Decluttering is big business these days. Just look at Marie Kondo. In 2011, Kondo published her first book, “The Life-Changing Magic of Tidying Up“, which quickly became a New York Times bestseller, and has now been published in more than 30 countries. The book lays out Kondo’s “KonMari” method of decluttering, which includes the intriguing concept of identifying any items in your life that don’t “spark joy”, and then thanking those items for their valued service before throwing them in the trash. This approach has proven so popular that Kondo’s gone on to create a TV series about it.
The point is, that Marie Kondo, at the age of just 34, has built a successful media business around the concept of tidying up. In this age of consumerism in which we live, we inevitably seem to end up buying more stuff than we need, stuff which accumulates in our attics and basements until we bite the bullet and get rid of it. Whether you subscribe to the KonMari method or not, eventually everything needs to be decluttered. Looking around an untidy garage or garden shed can be quite depressing, and just getting rid of all the stuff we don’t need is often a positively cathartic experience.
Many of us look at the Notes and Domino applications stacked up on our Domino servers and feel kind of the same way. Of course, it isn’t excessive consumerism that has created all those apps. In many cases, it has come about by virtue of the fact that, for many years after its first release, Lotus Notes was a product that turned power users into application developers. It was easy for users to create their own simple forms-based applications in the early days, which over time turned out to be as much as curse as it was a blessing.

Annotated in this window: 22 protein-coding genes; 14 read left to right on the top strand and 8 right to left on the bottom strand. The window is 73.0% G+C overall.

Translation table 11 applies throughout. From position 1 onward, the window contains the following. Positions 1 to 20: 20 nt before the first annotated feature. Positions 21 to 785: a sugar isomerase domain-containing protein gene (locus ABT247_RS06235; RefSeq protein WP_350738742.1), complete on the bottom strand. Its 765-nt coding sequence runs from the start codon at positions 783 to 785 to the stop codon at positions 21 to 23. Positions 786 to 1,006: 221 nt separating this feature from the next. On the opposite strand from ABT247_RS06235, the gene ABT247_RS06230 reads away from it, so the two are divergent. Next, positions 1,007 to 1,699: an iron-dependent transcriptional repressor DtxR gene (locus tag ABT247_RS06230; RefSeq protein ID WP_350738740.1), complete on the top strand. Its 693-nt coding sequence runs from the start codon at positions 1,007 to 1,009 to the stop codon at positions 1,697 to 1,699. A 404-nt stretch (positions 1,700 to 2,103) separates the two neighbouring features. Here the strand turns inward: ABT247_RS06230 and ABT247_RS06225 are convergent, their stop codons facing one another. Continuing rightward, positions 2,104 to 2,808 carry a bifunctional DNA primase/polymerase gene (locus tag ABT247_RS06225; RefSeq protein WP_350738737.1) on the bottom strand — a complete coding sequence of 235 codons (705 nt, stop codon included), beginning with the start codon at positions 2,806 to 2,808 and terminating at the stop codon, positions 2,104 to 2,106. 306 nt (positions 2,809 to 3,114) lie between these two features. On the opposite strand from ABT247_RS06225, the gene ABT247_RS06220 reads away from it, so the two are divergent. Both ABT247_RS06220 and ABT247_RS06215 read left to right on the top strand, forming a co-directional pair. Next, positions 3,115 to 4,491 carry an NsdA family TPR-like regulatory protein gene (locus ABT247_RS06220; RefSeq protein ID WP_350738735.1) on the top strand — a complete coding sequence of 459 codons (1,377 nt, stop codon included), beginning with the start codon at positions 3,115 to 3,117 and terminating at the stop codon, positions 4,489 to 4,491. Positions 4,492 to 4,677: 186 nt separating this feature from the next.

Historically though, in many organizations, hundreds, thousands, even tens of thousands of applications have sprung up, many of them uncontrolled by, or even unknown to the central IT department. In many cases, Lotus Notes has been around an organization and users have been creating applications for as many as 20 years.
The biggest challenge, when it comes to decluttering a Domino server, is of course determining which applications are candidates for archiving. When it comes to decluttering my own attic, I subscribe to the notion that, if anything hasn’t been touched for 12 months or more, it’s a candidate for the recycle bin. And so with Notes and Domino databases: the best place to start is to map out database usage. If an application hasn’t been touched by a human user in 12 months, it’s probably worth consideration for archival.
While the Domino server itself does store some rudimentary log data about usage, (a) it’s pretty hard to decipher, and (b) data is only stored for 14 days, so it’s hard to aggregate enough data to learn anything useful. Which is where Teamstudio Adviser comes in handy.
Adviser collects usage data from the server log and provides a friendly, web-based UI for creating reports from that data. Of course, because the server logs don’t store data for more than a couple of weeks, you need to run Adviser over some period of time to be able to build up a picture of usage patterns. So the sooner you start collecting data, the better.
Once you have usage data collected, you can use the comprehensive reporting features of Adviser to determine which databases might be candidates for archival. Critically, Adviser distinguishes between usage by humans versus usage by agents and servers. And in the human usage category, it’ll differentiate between web and Notes client access.
This makes it a breeze to find databases that have not been used at all for some period of time. You can map usage trends, find how many people are using each database and even drill down to see exactly who those people are. To get into the nitty gritty of what Adviser can show you, feel free to browse the online documentation.
Of course, decluttering doesn’t just apply to databases. You can also flip the usage data around to see which user IDs are not being used. Maybe someone left the company or moved to a different group but their Notes ID still exists (and you’re still paying for a license). Getting a handle on both database and user ID usage can pay dividends in many different ways.
Once it comes to archiving the databases, we have a great solution for that too! But that’s a different story.
To learn more about Teamstudio Adviser, click below. Meanwhile, I’m hoping that someone will invent a usage tracker for all the junk in my basement.